Impact of Transportation Systems on the Communities of Western Alaska: Analysis of the Literature

(By Nicholas E. Flanders; INSROP Working Paper No. 33 – 1996, IV.4.1)


This report examines the recent social impact literature associated with the Alaska Outer Continental Shelf (OCS) oil leasing program of the US government and other relevant impact studies done for resource development in Western Alaska. The OCS literature provides insights into the potential effects on the communities of the Bering and Chukchi Seas of opening the Northern Sea Route (NSR) to international traffic. Of particular interest is the literature on the transport system associated with oil development. Similarities between the NSR and the OCS transportation system are many, including use of Unalaska/Dutch Harbor as a major terminal and ship traffic through and around the Bering Sea. This review does not attempt a coherent profile of the sociocultural impacts of the NSR. Such a profile will require further information gathering, as detailed in the conclusions. Rather, it is part of the scoping and assessment process. 'Scoping' means a preliminary listing of possible impacts from a particular activity. That list may include items that the complete assessment later dismisses as unimportant. This report provides a pastiche of information found in previous analyses that may prove important in the assessment of INSROP.

An analysis of the petroleum transport literature helps two tasks. The literature is based upon extensive scoping for the possible impacts of increased marine transport activity in the area. Thus, the oil transportation literature can suggest the possible impacts of the NSR on Arctic coastal communities. The literature also looks at the possible cumulative effects of petroleum activities when combined with the development of a Bering Sea groundfish industry. The literature can thus suggest potential cumulative impacts from all three activities.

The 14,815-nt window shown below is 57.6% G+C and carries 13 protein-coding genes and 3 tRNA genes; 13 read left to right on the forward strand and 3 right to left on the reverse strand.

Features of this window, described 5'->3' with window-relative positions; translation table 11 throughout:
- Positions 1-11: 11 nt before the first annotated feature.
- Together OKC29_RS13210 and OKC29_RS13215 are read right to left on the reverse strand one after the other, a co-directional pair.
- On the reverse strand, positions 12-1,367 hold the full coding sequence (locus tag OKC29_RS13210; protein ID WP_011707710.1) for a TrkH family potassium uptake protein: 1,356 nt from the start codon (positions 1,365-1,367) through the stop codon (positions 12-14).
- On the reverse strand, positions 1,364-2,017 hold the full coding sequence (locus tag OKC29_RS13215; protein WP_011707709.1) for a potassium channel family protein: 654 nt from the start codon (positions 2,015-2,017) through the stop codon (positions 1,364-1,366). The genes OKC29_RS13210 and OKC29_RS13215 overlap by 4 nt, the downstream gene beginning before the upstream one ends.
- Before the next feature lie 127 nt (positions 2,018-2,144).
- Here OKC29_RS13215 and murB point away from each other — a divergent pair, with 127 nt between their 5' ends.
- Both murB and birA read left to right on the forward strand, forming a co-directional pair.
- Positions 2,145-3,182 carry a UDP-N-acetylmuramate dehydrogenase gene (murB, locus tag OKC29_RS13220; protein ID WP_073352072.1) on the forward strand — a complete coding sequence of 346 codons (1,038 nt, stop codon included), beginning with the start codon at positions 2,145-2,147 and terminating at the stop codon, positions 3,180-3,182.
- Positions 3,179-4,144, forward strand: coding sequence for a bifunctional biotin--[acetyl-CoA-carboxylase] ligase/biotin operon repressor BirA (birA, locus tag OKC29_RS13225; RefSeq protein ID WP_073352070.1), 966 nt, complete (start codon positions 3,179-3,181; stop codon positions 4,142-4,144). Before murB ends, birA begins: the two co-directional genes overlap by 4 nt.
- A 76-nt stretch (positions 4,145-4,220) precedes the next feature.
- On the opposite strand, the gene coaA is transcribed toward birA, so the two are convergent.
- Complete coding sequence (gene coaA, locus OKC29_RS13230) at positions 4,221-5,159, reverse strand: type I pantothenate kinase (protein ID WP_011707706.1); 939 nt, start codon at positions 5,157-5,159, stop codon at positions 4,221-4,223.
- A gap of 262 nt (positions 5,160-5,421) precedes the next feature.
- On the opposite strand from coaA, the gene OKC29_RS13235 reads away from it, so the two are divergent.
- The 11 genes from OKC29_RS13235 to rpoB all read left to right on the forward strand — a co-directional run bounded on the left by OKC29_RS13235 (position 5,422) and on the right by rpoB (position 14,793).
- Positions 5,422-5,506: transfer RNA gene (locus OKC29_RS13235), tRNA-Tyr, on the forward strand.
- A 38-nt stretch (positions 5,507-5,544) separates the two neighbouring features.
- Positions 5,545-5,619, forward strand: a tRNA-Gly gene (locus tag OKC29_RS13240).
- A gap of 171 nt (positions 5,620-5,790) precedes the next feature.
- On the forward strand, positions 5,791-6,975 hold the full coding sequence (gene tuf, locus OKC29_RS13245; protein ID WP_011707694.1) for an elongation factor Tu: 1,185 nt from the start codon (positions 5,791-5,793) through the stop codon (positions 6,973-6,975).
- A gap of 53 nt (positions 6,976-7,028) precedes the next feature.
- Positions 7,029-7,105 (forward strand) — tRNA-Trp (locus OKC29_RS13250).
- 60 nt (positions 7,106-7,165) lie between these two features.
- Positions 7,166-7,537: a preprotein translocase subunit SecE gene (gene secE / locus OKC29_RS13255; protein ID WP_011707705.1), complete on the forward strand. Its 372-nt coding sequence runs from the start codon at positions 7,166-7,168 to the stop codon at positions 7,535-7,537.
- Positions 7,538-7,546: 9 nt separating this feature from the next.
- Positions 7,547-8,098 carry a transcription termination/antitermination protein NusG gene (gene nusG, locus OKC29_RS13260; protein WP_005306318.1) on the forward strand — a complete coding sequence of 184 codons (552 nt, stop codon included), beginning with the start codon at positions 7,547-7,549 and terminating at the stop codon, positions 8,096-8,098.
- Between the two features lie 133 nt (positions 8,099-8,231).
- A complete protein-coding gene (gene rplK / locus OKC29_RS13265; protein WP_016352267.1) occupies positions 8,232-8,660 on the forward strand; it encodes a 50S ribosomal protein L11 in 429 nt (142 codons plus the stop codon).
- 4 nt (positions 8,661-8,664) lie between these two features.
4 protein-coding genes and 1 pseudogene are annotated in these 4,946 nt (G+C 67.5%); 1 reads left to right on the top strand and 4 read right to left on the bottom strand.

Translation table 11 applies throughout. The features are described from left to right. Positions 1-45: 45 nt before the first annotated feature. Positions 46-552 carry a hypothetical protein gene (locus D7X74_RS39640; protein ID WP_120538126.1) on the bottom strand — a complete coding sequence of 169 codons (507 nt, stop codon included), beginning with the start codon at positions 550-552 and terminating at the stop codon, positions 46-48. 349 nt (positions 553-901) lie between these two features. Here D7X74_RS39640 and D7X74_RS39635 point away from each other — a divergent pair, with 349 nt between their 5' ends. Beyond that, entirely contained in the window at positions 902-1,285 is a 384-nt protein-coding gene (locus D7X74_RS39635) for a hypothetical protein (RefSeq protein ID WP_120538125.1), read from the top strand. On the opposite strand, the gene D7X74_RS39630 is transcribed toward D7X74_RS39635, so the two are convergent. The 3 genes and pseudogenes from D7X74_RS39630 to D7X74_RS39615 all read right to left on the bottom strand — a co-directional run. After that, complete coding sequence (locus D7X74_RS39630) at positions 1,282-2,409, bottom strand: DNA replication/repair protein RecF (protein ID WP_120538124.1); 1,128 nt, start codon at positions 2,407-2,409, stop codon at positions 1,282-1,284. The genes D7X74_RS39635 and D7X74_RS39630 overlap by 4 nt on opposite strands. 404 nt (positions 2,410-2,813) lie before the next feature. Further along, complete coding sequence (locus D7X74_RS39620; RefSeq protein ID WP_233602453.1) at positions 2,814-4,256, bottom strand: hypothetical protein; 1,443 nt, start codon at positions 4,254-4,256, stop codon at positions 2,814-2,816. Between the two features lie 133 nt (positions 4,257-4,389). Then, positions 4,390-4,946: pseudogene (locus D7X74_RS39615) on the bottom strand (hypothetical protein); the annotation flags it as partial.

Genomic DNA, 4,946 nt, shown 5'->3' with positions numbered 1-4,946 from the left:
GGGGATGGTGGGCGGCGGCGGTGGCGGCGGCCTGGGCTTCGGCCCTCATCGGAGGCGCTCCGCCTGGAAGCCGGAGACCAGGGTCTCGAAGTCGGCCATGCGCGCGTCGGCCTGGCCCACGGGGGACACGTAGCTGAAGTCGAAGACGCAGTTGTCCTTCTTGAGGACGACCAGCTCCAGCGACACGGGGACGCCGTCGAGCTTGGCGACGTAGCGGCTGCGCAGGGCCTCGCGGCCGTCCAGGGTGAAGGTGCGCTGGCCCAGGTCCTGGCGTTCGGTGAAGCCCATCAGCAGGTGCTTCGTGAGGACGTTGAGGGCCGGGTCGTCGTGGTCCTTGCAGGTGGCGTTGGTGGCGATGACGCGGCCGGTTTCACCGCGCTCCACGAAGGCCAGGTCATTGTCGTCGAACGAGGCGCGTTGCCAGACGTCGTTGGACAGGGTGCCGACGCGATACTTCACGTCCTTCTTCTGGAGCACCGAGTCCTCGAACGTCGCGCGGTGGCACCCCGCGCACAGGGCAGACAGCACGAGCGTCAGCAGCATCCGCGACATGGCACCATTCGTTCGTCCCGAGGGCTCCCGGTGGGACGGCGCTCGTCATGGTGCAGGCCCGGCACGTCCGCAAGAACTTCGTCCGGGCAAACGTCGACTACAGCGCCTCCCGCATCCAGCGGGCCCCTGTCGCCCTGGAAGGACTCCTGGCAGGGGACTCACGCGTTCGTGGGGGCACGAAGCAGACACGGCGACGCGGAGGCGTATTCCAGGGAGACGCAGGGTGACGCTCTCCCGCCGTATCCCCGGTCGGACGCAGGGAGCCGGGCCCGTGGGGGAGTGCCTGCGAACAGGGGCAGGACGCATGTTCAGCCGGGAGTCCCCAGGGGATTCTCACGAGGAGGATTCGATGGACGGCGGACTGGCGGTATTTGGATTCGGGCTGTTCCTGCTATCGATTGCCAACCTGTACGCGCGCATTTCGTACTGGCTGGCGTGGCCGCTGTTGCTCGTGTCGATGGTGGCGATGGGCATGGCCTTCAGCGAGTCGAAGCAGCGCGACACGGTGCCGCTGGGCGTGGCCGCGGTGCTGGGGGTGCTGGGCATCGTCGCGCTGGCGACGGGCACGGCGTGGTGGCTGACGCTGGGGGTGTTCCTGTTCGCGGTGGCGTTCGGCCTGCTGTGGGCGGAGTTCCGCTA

This report contains four main sections. The first describes and evaluates the literature. The second looks at the city of Unalaska. The community has been well studied as a potential base for petroleum-related activities in the Bering Sea (Han-Padron Associates, 1984; Louis Berger and Associates, 1983). Various scenarios for the expansion of this activity and its impact on the community have already been developed. The third part considers the other villages of the region.

The concluding section lays out the implications of this scoping exercise for studies in Russia and the information needed for a complete evaluation of the NSR’s potential impacts. Petroleum-related activities are the basis for the literature reviewed. Extrapolating to an expanded cargo transportation system requires speculation since the type of cargo may influence the scenarios developed.

In preparing this report, the author reviewed more studies than this report discusses. Several studies provided baseline information about the sociocultural characteristics of this area. A subsequent report will consider this material. Others did not deal directly with transportation or sociocultural issues.


    Nicholas E. Flanders, 1996, Impact of Transportation Systems on the Communities of Western Alaska: Analysis of the Literature, INSROP.©